“The snack menu is the one that students order from the most,” Pham said. “Chartwells says they’re selling it at a price that’s less expensive than what they bought it for. They were already more expensive than the food we could find off campus, and now they’re even more expensive.”

Pham said the price increases have forced them to scale back on their typically large food order.

“We don’t have enough food for everyone, so we’ve had to limit the food to one slice of pizza per person,” Pham said. “We stopped ordering the veggie trays because they are five times more expensive now.”

“Our events are for the whole campus, so we know it can never be an option for us,” Pham said.

She added putting on a bigger event and providing a large amount of food is easier for a bigger student group such as PSPB.

“We have a bigger budget than other groups, but for smaller groups—say they only have $3,000 per term—with the increase in prices they could only hold one event,” Pham said.

When asked whether the prices listed were competitive with different stores and universities nearby, as required per their contract with PSU, Szlovak claims that they did their research.

“We did studies at different stores and universities to compare prices,” Szlovak said. “A veggie tray at Safeway costs $19.99 and at New Seasons it’s $25.”

According to Safeway’s catering menu, a “Best of the Season” veggie tray that serves 6–8 is $19.99.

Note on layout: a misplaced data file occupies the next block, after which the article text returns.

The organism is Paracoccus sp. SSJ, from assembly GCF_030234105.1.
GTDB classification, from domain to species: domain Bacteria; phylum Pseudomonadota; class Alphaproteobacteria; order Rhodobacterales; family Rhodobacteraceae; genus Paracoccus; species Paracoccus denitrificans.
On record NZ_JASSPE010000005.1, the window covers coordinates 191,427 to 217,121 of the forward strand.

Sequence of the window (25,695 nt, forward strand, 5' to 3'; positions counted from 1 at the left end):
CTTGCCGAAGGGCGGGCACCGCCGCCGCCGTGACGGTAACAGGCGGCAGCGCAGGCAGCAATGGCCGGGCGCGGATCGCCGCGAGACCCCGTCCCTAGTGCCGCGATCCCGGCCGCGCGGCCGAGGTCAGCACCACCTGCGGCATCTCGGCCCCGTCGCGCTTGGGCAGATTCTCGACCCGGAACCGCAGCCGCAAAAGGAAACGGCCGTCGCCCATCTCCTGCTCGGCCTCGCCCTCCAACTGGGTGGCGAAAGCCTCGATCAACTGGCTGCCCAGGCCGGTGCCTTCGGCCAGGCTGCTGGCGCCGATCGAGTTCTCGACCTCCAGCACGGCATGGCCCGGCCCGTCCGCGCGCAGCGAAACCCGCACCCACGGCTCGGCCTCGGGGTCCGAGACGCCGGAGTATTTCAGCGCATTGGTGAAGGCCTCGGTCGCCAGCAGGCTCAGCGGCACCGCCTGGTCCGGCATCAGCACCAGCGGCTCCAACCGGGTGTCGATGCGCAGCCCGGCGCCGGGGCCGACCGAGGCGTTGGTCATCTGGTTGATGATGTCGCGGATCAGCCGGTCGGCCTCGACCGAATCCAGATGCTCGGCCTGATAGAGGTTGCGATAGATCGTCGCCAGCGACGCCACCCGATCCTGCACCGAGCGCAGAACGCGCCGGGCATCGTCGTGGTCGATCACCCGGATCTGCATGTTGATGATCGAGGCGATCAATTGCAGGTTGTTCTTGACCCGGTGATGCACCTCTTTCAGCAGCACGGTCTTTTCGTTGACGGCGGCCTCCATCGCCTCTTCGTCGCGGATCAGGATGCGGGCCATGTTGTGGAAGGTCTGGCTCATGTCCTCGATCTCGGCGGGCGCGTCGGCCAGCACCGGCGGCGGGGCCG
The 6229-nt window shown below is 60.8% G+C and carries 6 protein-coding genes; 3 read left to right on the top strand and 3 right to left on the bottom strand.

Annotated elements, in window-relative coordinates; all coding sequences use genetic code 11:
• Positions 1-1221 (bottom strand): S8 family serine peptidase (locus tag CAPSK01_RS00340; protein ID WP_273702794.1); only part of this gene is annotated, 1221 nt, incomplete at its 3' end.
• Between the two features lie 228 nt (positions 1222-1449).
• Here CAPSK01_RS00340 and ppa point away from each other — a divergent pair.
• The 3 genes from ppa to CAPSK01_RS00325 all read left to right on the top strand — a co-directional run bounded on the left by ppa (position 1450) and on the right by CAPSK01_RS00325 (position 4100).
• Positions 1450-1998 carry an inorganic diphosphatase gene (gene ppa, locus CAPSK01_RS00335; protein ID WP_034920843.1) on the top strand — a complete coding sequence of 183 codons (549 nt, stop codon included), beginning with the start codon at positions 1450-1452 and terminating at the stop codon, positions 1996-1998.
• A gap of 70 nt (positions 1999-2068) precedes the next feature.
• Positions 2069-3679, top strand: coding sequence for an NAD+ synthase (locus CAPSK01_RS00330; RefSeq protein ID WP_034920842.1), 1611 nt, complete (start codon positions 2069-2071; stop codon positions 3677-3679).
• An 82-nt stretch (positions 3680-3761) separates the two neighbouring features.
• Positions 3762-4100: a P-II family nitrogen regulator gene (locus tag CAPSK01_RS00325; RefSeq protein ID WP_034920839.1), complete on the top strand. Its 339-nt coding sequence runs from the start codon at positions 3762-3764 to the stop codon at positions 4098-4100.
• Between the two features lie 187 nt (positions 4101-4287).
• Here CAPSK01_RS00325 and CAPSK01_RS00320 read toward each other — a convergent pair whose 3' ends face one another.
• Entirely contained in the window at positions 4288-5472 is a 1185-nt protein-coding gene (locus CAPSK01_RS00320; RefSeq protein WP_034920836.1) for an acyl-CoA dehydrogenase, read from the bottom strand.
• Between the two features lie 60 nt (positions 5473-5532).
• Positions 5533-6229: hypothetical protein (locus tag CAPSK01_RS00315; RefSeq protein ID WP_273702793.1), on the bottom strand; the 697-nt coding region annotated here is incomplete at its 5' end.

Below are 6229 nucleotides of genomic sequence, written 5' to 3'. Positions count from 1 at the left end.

Pham pointed out that store prices are usually significantly lower than catering options.

“Chartwells charges $2.99 for a one-person serving of Chex Mix,” Pham said. “You can buy a whole bag of it at the store that would serve five people for only $2. Now Chex Mix for 100 people would be $300.”

A veggie tray from the vegetable aisle at Safeway sized similarly to Chartwells’ veggie tray costs $12.99 for a 46 ounce “Premium Vegetable Tray” that also includes ranch dressing, and $10.99 for a 36.5 ounce “Organic Vegetable Tray.”

On Portland Community College’s catering menu, a small “Veggie Platter with Ranch Dip” serving 5–10 is $15, a medium tray serving 11–15 is $30 and a large tray serving 15–20 is $45.

PCC’s catering menu’s “Additional Items” category includes linen and china service as an optional added cost. Chartwells, however, does not have a similar “Additional Items” category, because according to Szlovak, it is tacked onto the food cost.

“The prices also reflect the cost of labor and transportation, as well as liability costs for Chartwells,” Szlovak said. “We also provide things like linens and cups.”

When asked about how many food waivers exempting student groups from going through Chartwells for catering normally get approved, Szlovak said there are 40 pre-approved food waivers built into the contract.

“We are happy to talk to student groups if they come to us about costs or special needs,” Szlovak said. “For example, if a student group has a preferred food or [food that is] part of their culture and they are strongly requesting it, we won’t stand in their way. We will be the first to say if we can’t do it.”

As stated in the contract Chartwells signed with PSU, if a student has an issue with any aspect of student catering, they can submit a written complaint that Chartwells must respond to and address. According to Szlovak, since the student snack menu price increase, there was at least one written complaint submitted by a student group.

“We sat down with the group so they could hold their event,” Szlovak said. “We adjusted and made a special menu for them. We can always sit down and adjust and tweak our menu.”


A previous version of this article erroneously referred to PSU’s Organization Budget Council as a Student Fee Committee sub-committee. The article has been updated.